Improving Access for all Patients with Heart Valve Disease

whether someone is steered toward contemporary valve interventions —are quite significant.

Last month, CMS held an advisory committee meeting to ask experts whether the government should continue to require a minimum number of annual surgical and interventional cardiac procedures for a hospital to maintain a TAVR program.

This may sound like a reasonable medical debate over the criteria necessary to ensure delivery of the best health outcomes for patients. However, the reality is that these criteria are fewer guardrails and more barricades to the democratization of care. These criteria may further exacerbate lack of access to patients that qualify for TAVR as these hospitals may not be able to meet the minimum requirements as set by CMS.

Studies have also shown that proximity to a hospital that offers TAVR impacts access to this minimally-invasive treatment option. Despite this evidence, the Society for Thoracic Surgeons (STS) has suggested more than doubling the annual procedural volume requirements for hospitals to maintain their TAVR programs.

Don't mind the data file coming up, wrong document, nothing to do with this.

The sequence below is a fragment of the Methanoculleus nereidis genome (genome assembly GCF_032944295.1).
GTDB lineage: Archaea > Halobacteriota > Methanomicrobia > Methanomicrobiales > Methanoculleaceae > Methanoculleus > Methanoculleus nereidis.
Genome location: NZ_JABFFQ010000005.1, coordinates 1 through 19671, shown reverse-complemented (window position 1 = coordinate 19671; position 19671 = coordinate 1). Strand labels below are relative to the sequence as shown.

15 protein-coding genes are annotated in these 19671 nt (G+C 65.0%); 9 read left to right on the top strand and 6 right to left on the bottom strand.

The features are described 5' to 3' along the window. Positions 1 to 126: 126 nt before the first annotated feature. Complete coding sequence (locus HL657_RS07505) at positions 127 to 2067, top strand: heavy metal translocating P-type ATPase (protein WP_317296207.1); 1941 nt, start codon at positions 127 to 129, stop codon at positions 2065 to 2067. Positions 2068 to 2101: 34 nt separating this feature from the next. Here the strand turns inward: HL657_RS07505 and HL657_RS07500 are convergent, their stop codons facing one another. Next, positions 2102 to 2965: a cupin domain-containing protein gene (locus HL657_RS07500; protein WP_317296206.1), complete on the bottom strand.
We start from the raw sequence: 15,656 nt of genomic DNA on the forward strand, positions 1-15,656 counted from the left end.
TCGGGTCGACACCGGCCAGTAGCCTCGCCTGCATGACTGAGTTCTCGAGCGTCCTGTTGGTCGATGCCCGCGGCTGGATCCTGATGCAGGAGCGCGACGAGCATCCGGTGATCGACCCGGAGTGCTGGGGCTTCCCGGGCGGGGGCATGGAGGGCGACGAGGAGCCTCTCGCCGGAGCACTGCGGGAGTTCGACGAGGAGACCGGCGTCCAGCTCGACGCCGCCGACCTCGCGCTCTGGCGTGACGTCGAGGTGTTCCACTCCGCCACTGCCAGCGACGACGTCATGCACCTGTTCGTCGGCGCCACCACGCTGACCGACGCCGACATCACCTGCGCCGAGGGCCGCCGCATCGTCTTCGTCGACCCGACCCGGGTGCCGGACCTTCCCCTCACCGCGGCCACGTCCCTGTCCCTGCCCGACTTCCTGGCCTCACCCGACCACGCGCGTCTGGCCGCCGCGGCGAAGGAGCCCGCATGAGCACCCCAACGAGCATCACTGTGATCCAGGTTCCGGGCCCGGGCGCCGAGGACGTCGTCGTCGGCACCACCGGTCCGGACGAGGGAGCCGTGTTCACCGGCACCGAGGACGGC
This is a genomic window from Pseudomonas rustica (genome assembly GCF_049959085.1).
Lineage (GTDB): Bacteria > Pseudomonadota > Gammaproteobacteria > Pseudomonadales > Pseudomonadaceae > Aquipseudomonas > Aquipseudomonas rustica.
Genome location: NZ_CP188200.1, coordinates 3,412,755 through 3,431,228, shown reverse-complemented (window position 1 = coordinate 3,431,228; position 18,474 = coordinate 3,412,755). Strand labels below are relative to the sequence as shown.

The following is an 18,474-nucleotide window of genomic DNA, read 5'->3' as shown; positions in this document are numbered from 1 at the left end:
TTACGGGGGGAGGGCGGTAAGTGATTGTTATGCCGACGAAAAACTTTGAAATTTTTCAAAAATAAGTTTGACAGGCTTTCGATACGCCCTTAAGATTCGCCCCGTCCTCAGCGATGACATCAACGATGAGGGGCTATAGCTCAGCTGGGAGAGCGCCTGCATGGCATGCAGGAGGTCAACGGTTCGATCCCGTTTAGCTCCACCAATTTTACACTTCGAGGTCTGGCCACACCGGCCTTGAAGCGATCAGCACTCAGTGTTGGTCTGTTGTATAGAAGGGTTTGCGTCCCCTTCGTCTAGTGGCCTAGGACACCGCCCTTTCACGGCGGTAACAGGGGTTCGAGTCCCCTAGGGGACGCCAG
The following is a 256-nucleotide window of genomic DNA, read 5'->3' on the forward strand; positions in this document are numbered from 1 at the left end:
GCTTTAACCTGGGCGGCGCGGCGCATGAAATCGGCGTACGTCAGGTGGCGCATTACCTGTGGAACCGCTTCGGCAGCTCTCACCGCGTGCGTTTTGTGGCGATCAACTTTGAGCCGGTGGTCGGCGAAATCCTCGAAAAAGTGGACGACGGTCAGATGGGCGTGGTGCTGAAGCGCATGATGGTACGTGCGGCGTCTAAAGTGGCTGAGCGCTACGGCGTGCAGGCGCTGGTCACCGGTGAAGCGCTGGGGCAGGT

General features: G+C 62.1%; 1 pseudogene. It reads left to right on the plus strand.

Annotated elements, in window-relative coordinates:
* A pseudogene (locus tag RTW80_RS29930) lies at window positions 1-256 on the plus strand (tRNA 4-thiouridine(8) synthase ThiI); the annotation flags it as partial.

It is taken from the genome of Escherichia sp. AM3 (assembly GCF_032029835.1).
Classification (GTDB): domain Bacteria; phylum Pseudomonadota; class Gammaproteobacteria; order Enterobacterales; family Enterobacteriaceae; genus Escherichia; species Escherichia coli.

This is not only illogical, but it threatens to shut off Medicare coverage for 207 (38%) of the existing 540 TAVR programs across the country that won’t meet the increased requirements. Not surprisingly, states with counties populated with 20% or more African Americans (i.e., Alabama, Georgia, Louisiana, Mississippi, and North and South Carolina) will be some of the hardest hit.

In addition, CMS recently released its 2019 Inpatient Prospective Payment Systems (IPPS) Rule, effective October 1, 2018, which decreased the weighted national average payment for TAVR by 4.4% from the previous year, primarily driven by continued significant reductions in length of stay, TAVR procedural efficiencies, and improved patient outcomes.

Conversely, open-heart surgical valve replacement payment increased by

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